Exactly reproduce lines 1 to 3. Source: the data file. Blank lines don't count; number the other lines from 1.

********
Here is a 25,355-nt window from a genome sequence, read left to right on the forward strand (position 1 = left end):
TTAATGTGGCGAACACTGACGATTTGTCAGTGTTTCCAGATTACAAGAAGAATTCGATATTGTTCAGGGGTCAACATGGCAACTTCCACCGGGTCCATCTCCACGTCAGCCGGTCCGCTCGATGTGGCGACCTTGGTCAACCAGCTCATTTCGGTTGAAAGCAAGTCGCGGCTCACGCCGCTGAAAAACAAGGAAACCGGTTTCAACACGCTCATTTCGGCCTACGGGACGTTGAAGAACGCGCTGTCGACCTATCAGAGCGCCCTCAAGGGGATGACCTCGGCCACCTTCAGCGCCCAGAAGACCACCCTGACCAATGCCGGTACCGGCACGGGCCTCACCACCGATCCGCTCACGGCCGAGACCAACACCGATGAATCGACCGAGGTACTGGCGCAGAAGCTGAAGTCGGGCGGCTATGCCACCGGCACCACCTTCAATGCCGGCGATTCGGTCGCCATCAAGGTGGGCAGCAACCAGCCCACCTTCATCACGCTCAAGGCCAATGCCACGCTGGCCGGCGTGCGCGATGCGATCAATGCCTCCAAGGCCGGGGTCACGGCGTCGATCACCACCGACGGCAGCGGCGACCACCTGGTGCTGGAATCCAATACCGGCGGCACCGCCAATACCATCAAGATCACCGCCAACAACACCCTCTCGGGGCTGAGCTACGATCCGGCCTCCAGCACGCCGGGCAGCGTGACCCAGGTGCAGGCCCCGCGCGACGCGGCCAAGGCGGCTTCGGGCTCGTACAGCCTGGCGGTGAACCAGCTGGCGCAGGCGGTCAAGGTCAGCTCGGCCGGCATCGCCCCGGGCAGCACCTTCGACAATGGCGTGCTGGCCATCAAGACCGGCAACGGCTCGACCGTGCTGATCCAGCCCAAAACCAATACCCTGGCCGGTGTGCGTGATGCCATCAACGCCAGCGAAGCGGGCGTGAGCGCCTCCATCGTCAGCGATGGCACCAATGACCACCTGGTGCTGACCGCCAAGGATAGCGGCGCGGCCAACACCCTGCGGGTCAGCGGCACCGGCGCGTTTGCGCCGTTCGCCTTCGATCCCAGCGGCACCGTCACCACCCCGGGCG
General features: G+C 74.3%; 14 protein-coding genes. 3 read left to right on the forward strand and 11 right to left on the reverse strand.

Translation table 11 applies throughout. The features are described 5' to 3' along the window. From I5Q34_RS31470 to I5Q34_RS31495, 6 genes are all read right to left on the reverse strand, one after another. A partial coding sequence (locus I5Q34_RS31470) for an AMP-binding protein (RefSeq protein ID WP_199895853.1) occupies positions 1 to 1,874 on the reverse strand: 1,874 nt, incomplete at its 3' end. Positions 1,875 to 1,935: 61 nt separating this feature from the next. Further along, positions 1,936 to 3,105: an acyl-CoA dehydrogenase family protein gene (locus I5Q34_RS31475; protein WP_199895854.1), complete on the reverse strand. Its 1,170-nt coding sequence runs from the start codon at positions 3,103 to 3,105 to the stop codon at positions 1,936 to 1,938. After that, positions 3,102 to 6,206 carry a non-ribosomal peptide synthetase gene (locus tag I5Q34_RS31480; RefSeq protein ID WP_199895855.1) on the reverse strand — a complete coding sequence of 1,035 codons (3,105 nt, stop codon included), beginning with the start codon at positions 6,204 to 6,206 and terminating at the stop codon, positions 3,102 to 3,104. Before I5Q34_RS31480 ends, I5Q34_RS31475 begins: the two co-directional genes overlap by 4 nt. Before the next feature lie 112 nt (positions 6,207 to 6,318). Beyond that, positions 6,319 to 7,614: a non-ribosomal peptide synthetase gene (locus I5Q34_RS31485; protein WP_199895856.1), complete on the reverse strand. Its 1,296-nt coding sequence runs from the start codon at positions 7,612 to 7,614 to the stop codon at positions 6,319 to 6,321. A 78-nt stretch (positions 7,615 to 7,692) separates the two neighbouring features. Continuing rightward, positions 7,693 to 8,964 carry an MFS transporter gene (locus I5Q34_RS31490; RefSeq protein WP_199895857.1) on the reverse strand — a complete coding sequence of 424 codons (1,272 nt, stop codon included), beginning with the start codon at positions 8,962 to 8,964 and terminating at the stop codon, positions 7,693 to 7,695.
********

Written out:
Here is a 25,355-nt window from a genome sequence, read left to right on the forward strand (position 1 = left end):
TTAATGTGGCGAACACTGACGATTTGTCAGTGTTTCCAGATTACAAGAAGAATTCGATATTGTTCAGGGGTCAACATGGCAACTTCCACCGGGTCCATCTCCACGTCAGCCGGTCCGCTCGATGTGGCGACCTTGGTCAACCAGCTCATTTCGGTTGAAAGCAAGTCGCGGCTCACGCCGCTGAAAAACAAGGAAACCGGTTTCAACACGCTCATTTCGGCCTACGGGACGTTGAAGAACGCGCTGTCGACCTATCAGAGCGCCCTCAAGGGGATGACCTCGGCCACCTTCAGCGCCCAGAAGACCACCCTGACCAATGCCGGTACCGGCACGGGCCTCACCACCGATCCGCTCACGGCCGAGACCAACACCGATGAATCGACCGAGGTACTGGCGCAGAAGCTGAAGTCGGGCGGCTATGCCACCGGCACCACCTTCAATGCCGGCGATTCGGTCGCCATCAAGGTGGGCAGCAACCAGCCCACCTTCATCACGCTCAAGGCCAATGCCACGCTGGCCGGCGTGCGCGATGCGATCAATGCCTCCAAGGCCGGGGTCACGGCGTCGATCACCACCGACGGCAGCGGCGACCACCTGGTGCTGGAATCCAATACCGGCGGCACCGCCAATACCATCAAGATCACCGCCAACAACACCCTCTCGGGGCTGAGCTACGATCCGGCCTCCAGCACGCCGGGCAGCGTGACCCAGGTGCAGGCCCCGCGCGACGCGGCCAAGGCGGCTTCGGGCTCGTACAGCCTGGCGGTGAACCAGCTGGCGCAGGCGGTCAAGGTCAGCTCGGCCGGCATCGCCCCGGGCAGCACCTTCGACAATGGCGTGCTGGCCATCAAGACCGGCAACGGCTCGACCGTGCTGATCCAGCCCAAAACCAATACCCTGGCCGGTGTGCGTGATGCCATCAACGCCAGCGAAGCGGGCGTGAGCGCCTCCATCGTCAGCGATGGCACCAATGACCACCTGGTGCTGACCGCCAAGGATAGCGGCGCGGCCAACACCCTGCGGGTCAGCGGCACCGGCGCGTTTGCGCCGTTCGCCTTCGATCCCAGCGGCACCGTCACCACCCCGGGCG
General features: G+C 74.3%; 14 protein-coding genes. 3 read left to right on the forward strand and 11 right to left on the reverse strand.